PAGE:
analyses and timed in-class responses provide practice and opportunities for growth. Evaluation of process and product is
given through self-assessment, peer review, and instructor feedback. Student revision activities for development of style and
syntax are part of this organic process.
Vocabulary: Throughout the course, students draw on foundational vocabulary as they build AP-level expertise with vocabulary
related to literary and rhetorical analysis. Instructional strategies include direct instruction of college-level terminology, as well
an expectation of students’ application to analytical, argumentative, and evaluative reading and writing.
Academic Integrity
Athens Drive High School teachers, students and administrators value academic integrity, and this has always been the case.
With the collaboration among a group of teachers, students, parents, and administrators we have a clearly defined academic
integrity policy. As part of this policy, teachers and students will follow a code of conduct which deals with issues such as
cheating and plagiarism.
In our class, we will adhere to the following guidelines to promote integrity:
· Study and work in an honest and respectable manner.
· You must complete and submit your own work.
· You are encouraged to work with others only under prescribed circumstances.
· Do not copy someone else's answers in or out of the classroom.
· Do not seek unauthorized help from those outside the classroom.
· Cite all sources using correct MLA Format.
· Quizzes and tests are to be completed without assistance from any outside
· Keep your eyes on your own paper during quizzes and exams.
· Protect your answers.
· Cell phones and other electronic devices are to be turned off and put away before each class.
If a violation of the honor code is suspected the student(s) will be invited to meet privately with the instructor. The behavior
discussed and necessary paperwork will be submitted according to ADHS Academic Integrity Violation Procedures. For specifics
about the policy, please go to the Athens Drive website.
Anthologies: (in class use): Perrine’s Literature: Structure, Sound Sense 9th ED., Elements of Literature 6th Course,
Norton anthology of English literature 5th Ed.
Core Novels: Mary Shelley Frankenstein, Aldous Huxley- Brave New World, George Orwell -1984
Supplemental Novels: Fyodor Dostoevsky - Crime and Punishment, Joseph Conrad - Heart of Darkness, Gabriel
Garcia Marquez – One Hundred Years of Solitude, Albert Camus- The Stranger, Jane Austen – Pride and Prejudice,
Thomas Hardy – Tess of the D’Urbervilles (This list is not exhaustive, merely a sample of possibilities)
Drama: William Shakespeare – Hamlet, Tom Stoppard – Rosencrantz and Guildenstern are Dead, Molière – Tartuffe,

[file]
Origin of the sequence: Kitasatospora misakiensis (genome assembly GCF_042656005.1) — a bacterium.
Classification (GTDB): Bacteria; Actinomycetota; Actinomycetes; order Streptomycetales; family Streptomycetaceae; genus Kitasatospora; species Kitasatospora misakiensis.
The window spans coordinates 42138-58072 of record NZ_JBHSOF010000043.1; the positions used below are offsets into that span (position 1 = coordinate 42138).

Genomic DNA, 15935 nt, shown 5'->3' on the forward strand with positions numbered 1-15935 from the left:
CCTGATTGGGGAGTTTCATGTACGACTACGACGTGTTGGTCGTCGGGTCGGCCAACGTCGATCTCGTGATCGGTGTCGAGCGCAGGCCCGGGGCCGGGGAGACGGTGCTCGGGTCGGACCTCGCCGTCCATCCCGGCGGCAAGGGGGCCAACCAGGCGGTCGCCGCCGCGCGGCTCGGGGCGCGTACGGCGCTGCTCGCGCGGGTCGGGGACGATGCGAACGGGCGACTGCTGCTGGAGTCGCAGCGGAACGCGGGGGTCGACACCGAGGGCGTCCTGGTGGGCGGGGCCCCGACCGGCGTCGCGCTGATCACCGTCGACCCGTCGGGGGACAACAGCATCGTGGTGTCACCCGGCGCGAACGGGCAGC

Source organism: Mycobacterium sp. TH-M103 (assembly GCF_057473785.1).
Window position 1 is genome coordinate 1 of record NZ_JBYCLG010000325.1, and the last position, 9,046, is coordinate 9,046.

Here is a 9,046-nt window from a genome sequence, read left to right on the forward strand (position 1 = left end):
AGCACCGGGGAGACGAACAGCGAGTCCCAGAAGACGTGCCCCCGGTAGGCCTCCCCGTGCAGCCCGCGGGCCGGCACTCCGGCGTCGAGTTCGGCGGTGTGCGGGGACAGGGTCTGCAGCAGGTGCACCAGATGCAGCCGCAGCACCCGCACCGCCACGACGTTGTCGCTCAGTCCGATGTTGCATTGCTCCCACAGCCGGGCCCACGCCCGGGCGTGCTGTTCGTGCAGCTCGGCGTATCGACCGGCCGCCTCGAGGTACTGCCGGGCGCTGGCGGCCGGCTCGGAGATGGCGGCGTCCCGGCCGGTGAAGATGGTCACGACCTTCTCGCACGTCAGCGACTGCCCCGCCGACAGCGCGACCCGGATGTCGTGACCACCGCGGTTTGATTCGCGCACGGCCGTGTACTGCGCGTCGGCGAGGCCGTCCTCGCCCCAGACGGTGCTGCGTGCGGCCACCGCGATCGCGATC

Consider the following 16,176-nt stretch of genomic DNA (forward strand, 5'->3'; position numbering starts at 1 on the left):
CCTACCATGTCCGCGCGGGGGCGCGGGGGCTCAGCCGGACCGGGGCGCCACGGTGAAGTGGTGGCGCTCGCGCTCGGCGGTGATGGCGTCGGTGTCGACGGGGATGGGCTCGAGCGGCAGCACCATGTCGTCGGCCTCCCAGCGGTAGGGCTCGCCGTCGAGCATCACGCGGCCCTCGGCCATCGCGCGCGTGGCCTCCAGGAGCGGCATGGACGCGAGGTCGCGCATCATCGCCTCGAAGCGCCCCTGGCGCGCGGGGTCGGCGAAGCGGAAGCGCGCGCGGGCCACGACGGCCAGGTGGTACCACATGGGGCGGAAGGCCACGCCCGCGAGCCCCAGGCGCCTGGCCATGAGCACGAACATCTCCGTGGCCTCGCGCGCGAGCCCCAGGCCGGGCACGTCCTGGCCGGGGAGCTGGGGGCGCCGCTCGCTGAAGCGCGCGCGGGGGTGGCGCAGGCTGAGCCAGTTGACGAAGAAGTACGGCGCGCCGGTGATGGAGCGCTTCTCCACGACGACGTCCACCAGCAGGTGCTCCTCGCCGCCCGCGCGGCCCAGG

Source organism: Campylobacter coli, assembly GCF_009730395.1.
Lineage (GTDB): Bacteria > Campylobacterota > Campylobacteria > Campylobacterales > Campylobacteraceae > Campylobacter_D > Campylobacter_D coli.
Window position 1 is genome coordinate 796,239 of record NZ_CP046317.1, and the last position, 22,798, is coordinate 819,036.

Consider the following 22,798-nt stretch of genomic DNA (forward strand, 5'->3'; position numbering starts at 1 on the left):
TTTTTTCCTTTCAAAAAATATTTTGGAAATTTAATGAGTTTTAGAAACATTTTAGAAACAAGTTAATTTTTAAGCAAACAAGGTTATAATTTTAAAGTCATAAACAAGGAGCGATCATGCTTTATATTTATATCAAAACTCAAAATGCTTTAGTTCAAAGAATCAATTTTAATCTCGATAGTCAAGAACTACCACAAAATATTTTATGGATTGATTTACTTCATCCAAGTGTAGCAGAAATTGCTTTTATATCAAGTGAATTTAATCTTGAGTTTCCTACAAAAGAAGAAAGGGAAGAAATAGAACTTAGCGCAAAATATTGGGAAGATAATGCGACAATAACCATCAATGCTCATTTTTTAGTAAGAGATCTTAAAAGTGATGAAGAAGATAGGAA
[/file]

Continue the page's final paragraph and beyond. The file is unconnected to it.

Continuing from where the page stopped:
Note: You will be reading a novel of your choice for your independent research project.
10/22-24, 10/30-31, 11/13-14, 1124-25, 12/17-19
Essential Questions: How can psychology aid in analysis of literature?
How does gender aid in analysis of literature?
How does existentialism aid in analysis of literature?
How does historical criticism aid in analysis of literature?
How does reader response criticism aid in analysis of literature? (Other critical
approaches as applicable…)
How does understanding more than one critical approach affect
interpretation of literature?
Texts: John Green’s The Fault in our Stars and William Shakespeare’s Julius Caesar, Beowulf
Assignments: Summer reading assignment peer critique, Timed In-Class Writing
Essential questions:
What factors determine identity?
How does culture frame identity in life and literature?
How does language frame identity?
How does an understanding of culture and identity define heroism?
Is the deflation of the heroic ideal inevitable?
What are the consequences of exclusion from society, based on “violation” of a society’s notion of normality?
Texts: Beowulf, Frankenstein Shakespeare – “Sonnet 130” M. Scott Momaday - “Prologue” from the Way to Rainy Mountain;
James Baldwin – “Stranger in the Village” from Notes of A Native Son Gabriel Garcia Marquez – “The Handsomest Drowned
Man in the World” and “A Very Old Man With Enourmous Wings” Gwendolyn Brooks “Sadie and Maud” and “a song in the
front yard”
A. The Heroic Code – A Futile Struggle Against Chaos?
Assignments: Beowulf text annotation, class discussions, comparison/ contrast of Beowulf modern hero story.
B. Magic Mirror – The Self, the Other and Scoiety
Assignments: Literary analysis of Frankenstein, pinwheel/ fishbowl literature discussion.